Wednesday, March 09, 2011

Lrntect Q1 Response

Q1) Shepherd says “As none of these [learning methods, learning media, the science of learning] is intuitive and obvious, the client cannot be expected to have this expertise. And for this reason, it is neither sufficient nor excusable for the learning architect to act as order taker.” What are some ways you avoid being an order taker

Our first defense against order-taking is knowledge and ongoing learning. It has been my experience (personally and from observation) that if you get to a plateau with skills or execution, you can only respond by "filling orders" based on previous, apparently similar requirements. So if you don't bother staying abreast of new developments or alternate approaches, you will be stuck in a world of "thats the way we've always done it.

I also believe that order-filling is a result of a failure to fully understand the nature of the needs of the client and/or the learner. In these situations, our desire to give the client "what they asked for" in the chase for billable services outstrips our responsibility to give them "what they really need".

On a more aggressive stance, at what point do we decline these "McCourses" when the client cannot be swayed from their stance? Do we simply bite our tongues and do it, or realize that the relationship is not going to be a win-win and walk away? I realize this gets into a whole other topic of client influence and business development, but do we keep perpetuating bad practice for the sake of revenue?


David Kelly said...

Great post, and one that was eye-opening for me. I had unknowingly put on blinders that only allowed me to see things from my own internal perspective. As an external provider, the dilemmas are similar, but from a different and unique perspective. Thanks for sharing it.

Mattias said...

Interesting view in the post. I guess I am somewhere between your external provider role and Dave's internal. We have a position as somewhat internal consultants and therefore in many ways face the same challenge as you describe in your post.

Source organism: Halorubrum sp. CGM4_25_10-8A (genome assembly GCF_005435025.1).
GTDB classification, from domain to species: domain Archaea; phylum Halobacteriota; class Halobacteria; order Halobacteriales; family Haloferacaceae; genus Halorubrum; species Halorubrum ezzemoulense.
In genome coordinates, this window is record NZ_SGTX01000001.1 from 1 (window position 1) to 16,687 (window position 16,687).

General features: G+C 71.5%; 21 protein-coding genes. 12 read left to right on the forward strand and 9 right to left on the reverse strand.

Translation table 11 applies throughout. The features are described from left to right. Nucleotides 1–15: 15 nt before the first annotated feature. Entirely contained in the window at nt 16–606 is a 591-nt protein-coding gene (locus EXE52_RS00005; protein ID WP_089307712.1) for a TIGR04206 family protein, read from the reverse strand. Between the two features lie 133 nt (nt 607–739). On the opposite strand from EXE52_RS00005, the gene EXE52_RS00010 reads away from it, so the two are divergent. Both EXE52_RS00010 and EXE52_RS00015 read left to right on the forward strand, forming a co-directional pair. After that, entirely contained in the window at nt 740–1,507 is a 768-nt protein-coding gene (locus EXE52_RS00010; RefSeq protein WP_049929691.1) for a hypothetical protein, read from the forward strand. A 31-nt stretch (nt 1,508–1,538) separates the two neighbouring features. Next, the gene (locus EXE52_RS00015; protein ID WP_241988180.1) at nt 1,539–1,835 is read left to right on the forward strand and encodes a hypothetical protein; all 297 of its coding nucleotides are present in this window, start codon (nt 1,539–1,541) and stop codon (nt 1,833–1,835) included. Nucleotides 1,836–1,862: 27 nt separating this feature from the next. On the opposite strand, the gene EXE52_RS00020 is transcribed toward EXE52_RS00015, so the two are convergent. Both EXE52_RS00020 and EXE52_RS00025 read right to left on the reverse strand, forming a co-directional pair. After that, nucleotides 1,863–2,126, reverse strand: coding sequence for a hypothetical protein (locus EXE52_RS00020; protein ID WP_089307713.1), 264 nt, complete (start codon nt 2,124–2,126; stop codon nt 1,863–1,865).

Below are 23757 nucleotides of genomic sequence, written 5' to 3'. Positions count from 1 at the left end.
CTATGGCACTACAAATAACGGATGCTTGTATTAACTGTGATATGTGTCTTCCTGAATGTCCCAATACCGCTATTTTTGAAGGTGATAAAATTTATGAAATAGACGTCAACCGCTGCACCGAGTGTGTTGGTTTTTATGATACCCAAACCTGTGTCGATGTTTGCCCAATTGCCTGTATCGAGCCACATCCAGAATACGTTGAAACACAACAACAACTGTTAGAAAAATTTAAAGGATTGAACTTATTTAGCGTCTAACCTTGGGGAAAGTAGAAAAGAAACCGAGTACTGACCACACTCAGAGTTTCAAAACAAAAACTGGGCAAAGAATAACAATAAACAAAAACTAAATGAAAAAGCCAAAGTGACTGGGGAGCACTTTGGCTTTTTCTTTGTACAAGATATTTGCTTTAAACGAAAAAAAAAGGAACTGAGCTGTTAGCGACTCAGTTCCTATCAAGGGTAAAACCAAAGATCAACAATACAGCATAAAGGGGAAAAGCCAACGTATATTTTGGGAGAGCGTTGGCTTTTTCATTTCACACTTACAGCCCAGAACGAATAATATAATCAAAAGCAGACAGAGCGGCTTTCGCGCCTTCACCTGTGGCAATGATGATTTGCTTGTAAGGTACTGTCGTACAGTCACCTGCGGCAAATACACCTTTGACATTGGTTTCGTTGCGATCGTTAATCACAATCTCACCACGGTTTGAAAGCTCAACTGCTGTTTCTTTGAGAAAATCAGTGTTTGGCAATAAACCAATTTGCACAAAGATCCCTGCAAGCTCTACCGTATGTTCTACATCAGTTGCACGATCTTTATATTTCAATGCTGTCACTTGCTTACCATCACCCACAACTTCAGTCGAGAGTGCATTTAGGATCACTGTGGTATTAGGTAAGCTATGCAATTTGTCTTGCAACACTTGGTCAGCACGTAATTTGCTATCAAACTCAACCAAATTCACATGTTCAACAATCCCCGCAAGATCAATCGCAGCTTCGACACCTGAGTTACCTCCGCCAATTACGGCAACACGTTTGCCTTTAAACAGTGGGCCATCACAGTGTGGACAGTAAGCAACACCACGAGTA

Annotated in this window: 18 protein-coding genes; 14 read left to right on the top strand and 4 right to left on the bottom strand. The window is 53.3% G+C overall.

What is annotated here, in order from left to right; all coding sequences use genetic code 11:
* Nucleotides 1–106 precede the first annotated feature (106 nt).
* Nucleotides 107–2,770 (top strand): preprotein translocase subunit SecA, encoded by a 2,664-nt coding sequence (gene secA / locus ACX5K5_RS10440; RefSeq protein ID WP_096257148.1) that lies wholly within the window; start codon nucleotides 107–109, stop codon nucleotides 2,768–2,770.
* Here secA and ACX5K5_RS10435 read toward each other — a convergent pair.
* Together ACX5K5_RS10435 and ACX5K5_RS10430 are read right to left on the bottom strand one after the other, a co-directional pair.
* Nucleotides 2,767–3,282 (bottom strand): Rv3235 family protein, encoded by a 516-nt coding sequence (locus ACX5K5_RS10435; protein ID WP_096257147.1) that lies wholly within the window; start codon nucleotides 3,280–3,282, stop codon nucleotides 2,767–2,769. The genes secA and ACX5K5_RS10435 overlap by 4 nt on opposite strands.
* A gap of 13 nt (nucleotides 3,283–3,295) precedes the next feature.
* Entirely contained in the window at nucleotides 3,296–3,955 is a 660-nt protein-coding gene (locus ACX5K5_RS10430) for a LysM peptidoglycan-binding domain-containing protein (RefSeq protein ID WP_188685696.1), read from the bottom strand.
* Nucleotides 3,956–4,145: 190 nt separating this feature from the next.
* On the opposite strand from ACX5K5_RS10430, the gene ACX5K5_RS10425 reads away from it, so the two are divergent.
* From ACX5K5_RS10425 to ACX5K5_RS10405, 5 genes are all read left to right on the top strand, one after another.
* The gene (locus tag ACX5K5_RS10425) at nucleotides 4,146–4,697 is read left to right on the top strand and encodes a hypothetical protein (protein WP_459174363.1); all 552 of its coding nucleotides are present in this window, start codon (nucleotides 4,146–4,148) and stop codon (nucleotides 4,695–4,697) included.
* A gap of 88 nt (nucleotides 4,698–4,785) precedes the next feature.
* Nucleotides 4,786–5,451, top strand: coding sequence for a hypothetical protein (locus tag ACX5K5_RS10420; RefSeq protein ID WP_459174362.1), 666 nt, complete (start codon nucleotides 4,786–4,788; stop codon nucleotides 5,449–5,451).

Luckily for us my department as a whole are moving away from the order-taking role to a pro-active business driven role. It's quite a challenge but so much fun!


Mark Britz said...

We must remember that a client IS a learner (aren't we all). They have ideas and beliefs based on their own understandings of the world. And like any learner if you ignore or refute this with out respect for their prior understanding -you end up in a power struggle. In the end you lose like you would in a formal learning environment but different than a resistant learner unconvinced, who simply smiles and nods and then does nothing with the new information ...the client will just tell you what to do and that is that. The problem is you, not them. You failed to connect, you failed to bring about a change. Learning is a negotiation in ones own mind. We accept the change only when we feel we own it. A client must own it. We must present logical arguments against the need for McCourses and the like, we must ask "Why." We must get them focused on the problem. We need to ask for information about the workers that will ultimately have to be presented this "change." We must surface a clients prior knowledge and leverage it to present the best solution.

Anonymous said...

I like all of these perspectives. The one about staying abreast of methodologies, strategies, and developments in the field is important. I think a necessary, and often lacking, component, is also the confidence to defend your competence. I sometimes try to go to the doctor's office with a self-diagnosis, and I have never once heard the doctor say "you're right, let me deliver your solution to you." But L&D professionals say essentially that very thing too often, even when we know better. We need to build relationships of trust and assert our competence that we can provide the best solution when we don't settle for the first request.